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Adults of all ages, backgrounds secure their high school diplomas

Adults of all ages, backgrounds secure their high school diplomas
(Raul Roa/Staff photographer)

Burbank resident David Standel was scheduled to graduate from high school in 1961 before a series of complicated family issues forced him to drop out.

He worked a variety of jobs, including at his father’s restaurant and later as a computer systems administrator, but he never completely gave up on his education.

“The idea was always in the back of my head to complete high school,” Standel said. “It is just a feeling of missing something — that part of my life was just missing.”

On Wednesday, the now 69-year-old Standel queued up alongside other Burbank Adult School students, many half his age, to do what he couldn’t a half century earlier: accept his high school diploma.


The commencement ceremony at the Luther Burbank Middle School auditorium was proof that adult education remains more relevant than ever. The Burbank Adult School graduating class was another record, with 98 high school diploma recipients and 63 general education diploma recipients, said Principal Joe Stark.

“We are seeing more and more of a demand for these programs every year,” Stark said. “We have actually seen record numbers of graduate for the last three years.”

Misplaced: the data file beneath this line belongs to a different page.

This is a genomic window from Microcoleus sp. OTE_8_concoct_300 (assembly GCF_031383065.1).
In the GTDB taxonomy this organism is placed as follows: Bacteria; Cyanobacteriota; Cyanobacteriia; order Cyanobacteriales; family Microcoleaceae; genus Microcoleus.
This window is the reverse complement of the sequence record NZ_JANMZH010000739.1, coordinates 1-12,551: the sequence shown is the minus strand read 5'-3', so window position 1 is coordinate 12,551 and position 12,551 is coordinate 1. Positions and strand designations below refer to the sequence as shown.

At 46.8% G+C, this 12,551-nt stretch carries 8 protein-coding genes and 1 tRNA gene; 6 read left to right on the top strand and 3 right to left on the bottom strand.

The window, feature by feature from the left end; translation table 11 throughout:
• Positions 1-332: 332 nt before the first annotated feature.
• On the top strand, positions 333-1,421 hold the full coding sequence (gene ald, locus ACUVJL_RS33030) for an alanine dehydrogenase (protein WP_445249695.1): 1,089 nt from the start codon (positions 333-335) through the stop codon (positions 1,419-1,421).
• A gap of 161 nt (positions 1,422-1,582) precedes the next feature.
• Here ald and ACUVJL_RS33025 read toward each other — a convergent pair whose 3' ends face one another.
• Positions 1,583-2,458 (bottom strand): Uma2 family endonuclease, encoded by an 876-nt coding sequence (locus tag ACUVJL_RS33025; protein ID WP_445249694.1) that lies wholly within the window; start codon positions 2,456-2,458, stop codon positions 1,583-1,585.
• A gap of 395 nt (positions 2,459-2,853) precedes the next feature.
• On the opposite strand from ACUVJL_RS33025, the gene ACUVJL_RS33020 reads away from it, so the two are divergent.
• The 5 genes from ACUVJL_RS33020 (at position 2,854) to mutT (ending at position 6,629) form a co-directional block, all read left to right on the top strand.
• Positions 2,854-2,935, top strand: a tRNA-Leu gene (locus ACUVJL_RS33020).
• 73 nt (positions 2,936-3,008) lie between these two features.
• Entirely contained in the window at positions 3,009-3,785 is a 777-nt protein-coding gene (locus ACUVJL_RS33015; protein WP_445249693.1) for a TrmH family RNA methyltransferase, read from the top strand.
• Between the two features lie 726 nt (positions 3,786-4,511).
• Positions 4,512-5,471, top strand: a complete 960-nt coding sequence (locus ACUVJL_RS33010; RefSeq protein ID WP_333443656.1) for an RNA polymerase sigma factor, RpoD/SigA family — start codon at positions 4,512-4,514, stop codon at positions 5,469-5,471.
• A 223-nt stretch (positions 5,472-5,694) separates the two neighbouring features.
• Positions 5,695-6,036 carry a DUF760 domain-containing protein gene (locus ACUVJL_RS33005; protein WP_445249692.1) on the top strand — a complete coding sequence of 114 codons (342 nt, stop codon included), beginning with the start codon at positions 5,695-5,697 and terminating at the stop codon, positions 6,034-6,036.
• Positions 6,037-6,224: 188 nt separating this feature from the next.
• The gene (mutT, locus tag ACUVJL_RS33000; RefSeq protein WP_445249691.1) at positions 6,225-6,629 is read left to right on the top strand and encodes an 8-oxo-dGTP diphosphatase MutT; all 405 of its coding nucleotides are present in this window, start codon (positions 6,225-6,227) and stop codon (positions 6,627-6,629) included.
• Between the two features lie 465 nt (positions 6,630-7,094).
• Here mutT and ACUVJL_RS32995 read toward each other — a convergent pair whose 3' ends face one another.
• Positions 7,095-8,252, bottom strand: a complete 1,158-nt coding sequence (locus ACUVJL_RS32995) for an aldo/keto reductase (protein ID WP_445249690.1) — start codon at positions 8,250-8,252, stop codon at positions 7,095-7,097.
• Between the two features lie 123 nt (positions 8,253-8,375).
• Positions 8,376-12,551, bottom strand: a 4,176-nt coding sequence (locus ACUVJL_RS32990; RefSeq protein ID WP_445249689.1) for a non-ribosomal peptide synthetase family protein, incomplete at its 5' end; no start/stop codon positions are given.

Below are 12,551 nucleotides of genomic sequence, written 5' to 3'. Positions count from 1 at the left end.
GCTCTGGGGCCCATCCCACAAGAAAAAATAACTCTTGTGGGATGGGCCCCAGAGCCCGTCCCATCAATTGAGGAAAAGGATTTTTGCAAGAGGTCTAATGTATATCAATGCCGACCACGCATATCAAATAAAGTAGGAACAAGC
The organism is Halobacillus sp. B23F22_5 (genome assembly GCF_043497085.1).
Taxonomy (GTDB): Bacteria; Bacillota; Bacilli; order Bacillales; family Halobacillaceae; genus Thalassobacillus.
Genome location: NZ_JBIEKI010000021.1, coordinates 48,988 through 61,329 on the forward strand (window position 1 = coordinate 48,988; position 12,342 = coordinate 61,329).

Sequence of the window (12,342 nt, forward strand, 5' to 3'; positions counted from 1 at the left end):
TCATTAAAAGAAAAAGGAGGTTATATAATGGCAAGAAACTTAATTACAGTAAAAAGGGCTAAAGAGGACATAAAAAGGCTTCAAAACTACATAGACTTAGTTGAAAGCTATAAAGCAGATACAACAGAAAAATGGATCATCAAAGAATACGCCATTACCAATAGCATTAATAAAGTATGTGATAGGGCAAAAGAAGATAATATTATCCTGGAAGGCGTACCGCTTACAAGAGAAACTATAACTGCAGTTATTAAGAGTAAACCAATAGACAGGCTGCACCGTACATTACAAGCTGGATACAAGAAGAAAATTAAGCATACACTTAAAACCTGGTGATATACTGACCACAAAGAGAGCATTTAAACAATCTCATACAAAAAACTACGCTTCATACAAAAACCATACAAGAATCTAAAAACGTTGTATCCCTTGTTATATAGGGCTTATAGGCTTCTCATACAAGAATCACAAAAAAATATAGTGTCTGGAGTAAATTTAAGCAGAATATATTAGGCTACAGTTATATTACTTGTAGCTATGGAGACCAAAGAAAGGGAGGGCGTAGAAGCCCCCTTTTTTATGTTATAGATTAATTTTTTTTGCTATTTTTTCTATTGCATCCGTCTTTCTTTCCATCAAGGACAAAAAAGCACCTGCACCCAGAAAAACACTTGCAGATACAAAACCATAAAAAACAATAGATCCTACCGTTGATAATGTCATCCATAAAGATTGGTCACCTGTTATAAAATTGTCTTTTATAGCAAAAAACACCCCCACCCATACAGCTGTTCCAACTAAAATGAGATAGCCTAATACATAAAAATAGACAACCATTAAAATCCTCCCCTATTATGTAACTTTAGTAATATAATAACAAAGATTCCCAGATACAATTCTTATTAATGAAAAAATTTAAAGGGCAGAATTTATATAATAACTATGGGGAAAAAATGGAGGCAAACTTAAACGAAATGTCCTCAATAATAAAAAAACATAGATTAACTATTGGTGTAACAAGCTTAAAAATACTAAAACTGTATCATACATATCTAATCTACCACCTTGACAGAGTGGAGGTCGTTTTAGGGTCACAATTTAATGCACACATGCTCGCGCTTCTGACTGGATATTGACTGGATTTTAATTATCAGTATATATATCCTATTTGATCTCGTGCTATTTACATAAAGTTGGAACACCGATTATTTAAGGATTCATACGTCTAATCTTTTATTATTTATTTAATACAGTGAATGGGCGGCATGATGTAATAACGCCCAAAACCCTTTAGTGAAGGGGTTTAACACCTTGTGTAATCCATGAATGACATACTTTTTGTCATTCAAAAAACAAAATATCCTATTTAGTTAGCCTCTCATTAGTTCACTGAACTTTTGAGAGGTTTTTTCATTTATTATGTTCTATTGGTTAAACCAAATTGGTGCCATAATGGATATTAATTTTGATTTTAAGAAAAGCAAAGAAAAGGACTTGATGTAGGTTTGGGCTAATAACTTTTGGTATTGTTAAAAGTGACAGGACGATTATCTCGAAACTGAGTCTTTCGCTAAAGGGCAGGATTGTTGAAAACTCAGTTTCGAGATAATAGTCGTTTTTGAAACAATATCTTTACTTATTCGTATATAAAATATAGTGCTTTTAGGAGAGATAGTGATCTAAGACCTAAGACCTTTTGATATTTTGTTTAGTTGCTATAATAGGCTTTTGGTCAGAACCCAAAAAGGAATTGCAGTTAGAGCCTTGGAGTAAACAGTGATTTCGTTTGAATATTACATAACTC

The school has focused on augmenting its college counseling offerings, and now many of the graduates are headed to college, said Lily Duong, a career college counselor at the site.

“We want them to gun for higher education,” Duong said. “I push my students. I make sure they are on track.”


The life stories of the students are as diverse as their ages, Duong said. Some dropped out of school after repeated moves. Others faced unforeseen health and family issues. Yet all of them found the motivation to get back to the classroom.

“This is so emotional for the students,” Duong said.

Tanya Cruz, 26, was among those earning high school diplomas Wednesday. The oldest of eight children, she was responsible for her younger siblings growing up. And when she got pregnant at 17, school became impossible.

Now, she plans to enroll at College of the Canyons in the fall with her sights set on a career in nursing.

“I have always wanted my high school diploma, this was a goal of mine,” Cruz said. “I wanted to show my kids if I can do it, they can do it. I had to do it for them and show them don’t give up no matter what.”
Twitter: @megankoneil